February 23, 2012 / 6:56 PM / 6 years ago

Afghan laborer recalls rage as he tried to save charred Korans

Abdul Rahman (L), Sayed Jamil (2nd L), Jawad (2nd R) and Zelghai (R) Afghan laborers who worked at the U.S. base in Bagram speak during an interview at a restaurant in Bagram north of Kabul February 23, 2012. In a small room near NATO's sprawling Bagram Airbase, Sayed Jamil fumes as he remembers how three U.S. soldiers ignored the pleas of fellow labourers not to burn dozens of copies of the Koran, the Muslim holy book. REUTERS/Mohammad Ismail

Afghan laborer recalls rage as he tried to save charred Korans

By Hamid Shalizi

BAGRAM, Afghanistan (Reuters) - In a small room near NATO’s sprawling Bagram Airbase, Sayed Jamil fumes as he remembers how three U.S. soldiers ignored the pleas of fellow laborers not to burn dozens of copies of the Koran, the Muslim holy book.

Jamil, 22, was with other workers at a disposal centre inside the base when a woman and two men, wearing U.S. military uniforms, arrived on Monday in a truck piled with religious material and books.

While the vehicle was stopped at the centre gate, another laborer named Wali glanced in the back and saw the Korans, which the Americans dumped into an oven.

The burning of the holy books lasted just five minutes, but that short action could complicate U.S.-led efforts to pacify Afghanistan before NATO combat troops leave at the end of 2014.

“I was ready to shed my blood and kill them or be killed,” Jamil told Reuters, sitting in a heavy winter jacket, a checked scarf tied tight around his neck.

The laborers, after learning from Wali what was in the truck, rushed to the oven to stop what NATO has called a tragic blunder. Their account could not be independently verified, but was backed by local Afghan police and officials.

“We told the driver they were all religious materials and asked why they were burning them. The Americans said they were materials from prisons and they had orders to dispose of them,” Jamil said.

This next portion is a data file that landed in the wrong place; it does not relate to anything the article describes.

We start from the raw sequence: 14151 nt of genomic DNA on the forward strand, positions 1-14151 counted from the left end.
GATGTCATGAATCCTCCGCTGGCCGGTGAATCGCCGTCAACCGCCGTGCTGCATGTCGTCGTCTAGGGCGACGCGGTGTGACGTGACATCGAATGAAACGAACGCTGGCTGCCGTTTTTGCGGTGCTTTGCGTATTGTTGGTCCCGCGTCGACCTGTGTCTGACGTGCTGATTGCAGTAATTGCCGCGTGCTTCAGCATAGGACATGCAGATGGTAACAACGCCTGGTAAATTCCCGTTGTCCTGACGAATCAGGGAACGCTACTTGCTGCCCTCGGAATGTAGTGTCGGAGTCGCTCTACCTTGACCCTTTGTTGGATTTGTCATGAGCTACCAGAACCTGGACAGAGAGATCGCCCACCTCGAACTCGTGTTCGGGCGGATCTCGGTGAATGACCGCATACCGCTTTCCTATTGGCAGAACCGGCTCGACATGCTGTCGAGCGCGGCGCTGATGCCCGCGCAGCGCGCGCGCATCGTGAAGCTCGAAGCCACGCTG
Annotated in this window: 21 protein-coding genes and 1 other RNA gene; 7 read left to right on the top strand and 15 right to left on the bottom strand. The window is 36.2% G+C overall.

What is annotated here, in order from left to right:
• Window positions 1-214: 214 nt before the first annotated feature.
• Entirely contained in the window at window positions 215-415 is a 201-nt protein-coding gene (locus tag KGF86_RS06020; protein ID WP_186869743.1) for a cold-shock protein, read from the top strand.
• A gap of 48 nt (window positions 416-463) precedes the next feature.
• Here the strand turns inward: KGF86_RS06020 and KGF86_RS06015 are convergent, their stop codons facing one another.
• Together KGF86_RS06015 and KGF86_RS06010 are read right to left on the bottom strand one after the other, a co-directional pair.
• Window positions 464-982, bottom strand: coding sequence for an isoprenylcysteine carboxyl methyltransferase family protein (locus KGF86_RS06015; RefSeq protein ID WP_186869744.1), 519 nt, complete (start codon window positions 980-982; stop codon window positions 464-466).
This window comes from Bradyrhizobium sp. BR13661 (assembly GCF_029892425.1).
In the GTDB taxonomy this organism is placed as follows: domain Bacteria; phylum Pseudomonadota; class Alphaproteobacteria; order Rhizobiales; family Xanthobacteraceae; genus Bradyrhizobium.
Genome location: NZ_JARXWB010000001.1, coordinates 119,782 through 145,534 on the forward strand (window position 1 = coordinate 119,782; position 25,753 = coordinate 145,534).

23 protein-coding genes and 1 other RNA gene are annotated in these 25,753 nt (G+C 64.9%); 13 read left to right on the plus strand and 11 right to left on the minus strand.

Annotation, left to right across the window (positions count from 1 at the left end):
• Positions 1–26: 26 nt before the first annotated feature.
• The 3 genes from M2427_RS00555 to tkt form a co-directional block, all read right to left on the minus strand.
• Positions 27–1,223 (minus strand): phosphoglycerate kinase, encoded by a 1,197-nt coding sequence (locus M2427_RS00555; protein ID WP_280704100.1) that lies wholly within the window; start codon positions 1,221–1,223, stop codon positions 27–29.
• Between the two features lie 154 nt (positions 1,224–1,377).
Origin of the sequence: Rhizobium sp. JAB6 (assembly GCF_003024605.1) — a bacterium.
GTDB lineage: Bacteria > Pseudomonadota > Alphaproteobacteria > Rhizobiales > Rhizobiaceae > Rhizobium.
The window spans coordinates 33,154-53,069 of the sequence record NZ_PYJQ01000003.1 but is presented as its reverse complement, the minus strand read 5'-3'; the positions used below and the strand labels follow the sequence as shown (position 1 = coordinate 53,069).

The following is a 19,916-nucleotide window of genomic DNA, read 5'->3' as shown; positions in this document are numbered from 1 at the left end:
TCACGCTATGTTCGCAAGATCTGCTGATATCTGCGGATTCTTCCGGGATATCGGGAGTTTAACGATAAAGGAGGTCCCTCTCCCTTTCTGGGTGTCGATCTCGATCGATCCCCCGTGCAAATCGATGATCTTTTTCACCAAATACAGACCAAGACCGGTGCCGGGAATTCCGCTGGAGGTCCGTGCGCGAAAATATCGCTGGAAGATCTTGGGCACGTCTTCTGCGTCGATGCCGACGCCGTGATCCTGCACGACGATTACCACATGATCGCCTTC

The men plunged their hands into the oven to try to save the texts, some burning their fingers and hands as they pulled eight Koran copies from the fire, he said.

“The boys gathered and started shouting ‘Allah u Akbar’ (God is Greatest), clutching fragments of burning text to their chests,” he said. “The truck fled the site with almost half the books still inside.”

VIOLENT PROTESTS

Thousands of Afghans have staged violent protests for three days over an incident that highlights the deep cultural divide that still exists ten years after U.S. troops invaded to oust the Taliban.

Muslims consider the Koran the literal word of God and treat each book with deep reverence. Desecration is considered one of the worst forms of blasphemy.

Afghan President Hamid Karzai has launched an investigation into the incident, for which President Barack Obama and NATO commanders have offered apologies, blaming a lack of religious and cultural understanding.

NATO’s top commander in the country, U.S. Marine General John Allen, ordered his troops to complete additional training by March 3 on the identification, significance and proper handling of religious materials.

Afghan policemen stand guard amid three days of violent protests since Korans were burned at the U.S. base in Bagram north of Kabul February 23, 2012. In a small room near NATO's sprawling Bagram Airbase, Sayed Jamil fumes as he remembers how three U.S. soldiers ignored the pleas of fellow labourers not to burn dozens of copies of the Koran, the Muslim holy book. REUTERS/Mohammad Ismail